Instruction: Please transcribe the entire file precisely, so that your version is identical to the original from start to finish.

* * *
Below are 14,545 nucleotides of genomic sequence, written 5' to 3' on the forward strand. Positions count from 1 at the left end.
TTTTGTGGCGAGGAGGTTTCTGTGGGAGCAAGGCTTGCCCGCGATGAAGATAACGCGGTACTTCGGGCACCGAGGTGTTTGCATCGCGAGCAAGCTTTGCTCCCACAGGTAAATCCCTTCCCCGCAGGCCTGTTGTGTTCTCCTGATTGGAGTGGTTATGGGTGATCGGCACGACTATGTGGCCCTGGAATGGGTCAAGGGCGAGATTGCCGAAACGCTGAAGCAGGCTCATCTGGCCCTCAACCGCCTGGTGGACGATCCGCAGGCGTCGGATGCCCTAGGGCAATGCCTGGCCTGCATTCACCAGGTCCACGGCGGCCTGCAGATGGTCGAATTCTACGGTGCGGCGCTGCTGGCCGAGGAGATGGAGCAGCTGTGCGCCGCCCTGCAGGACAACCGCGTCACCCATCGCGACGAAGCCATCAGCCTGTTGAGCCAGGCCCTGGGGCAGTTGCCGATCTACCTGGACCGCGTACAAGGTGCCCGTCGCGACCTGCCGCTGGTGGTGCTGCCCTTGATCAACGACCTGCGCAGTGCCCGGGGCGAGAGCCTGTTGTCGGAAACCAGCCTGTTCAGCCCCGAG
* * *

Below are 14,545 nucleotides of genomic sequence, written 5' to 3' on the forward strand. Positions count from 1 at the left end.
TTTTGTGGCGAGGAGGTTTCTGTGGGAGCAAGGCTTGCCCGCGATGAAGATAACGCGGTACTTCGGGCACCGAGGTGTTTGCATCGCGAGCAAGCTTTGCTCCCACAGGTAAATCCCTTCCCCGCAGGCCTGTTGTGTTCTCCTGATTGGAGTGGTTATGGGTGATCGGCACGACTATGTGGCCCTGGAATGGGTCAAGGGCGAGATTGCCGAAACGCTGAAGCAGGCTCATCTGGCCCTCAACCGCCTGGTGGACGATCCGCAGGCGTCGGATGCCCTAGGGCAATGCCTGGCCTGCATTCACCAGGTCCACGGCGGCCTGCAGATGGTCGAATTCTACGGTGCGGCGCTGCTGGCCGAGGAGATGGAGCAGCTGTGCGCCGCCCTGCAGGACAACCGCGTCACCCATCGCGACGAAGCCATCAGCCTGTTGAGCCAGGCCCTGGGGCAGTTGCCGATCTACCTGGACCGCGTACAAGGTGCCCGTCGCGACCTGCCGCTGGTGGTGCTGCCCTTGATCAACGACCTGCGCAGTGCCCGGGGCGAGAGCCTGTTGTCGGAAACCAGCCTGTTCAGCCCCGAG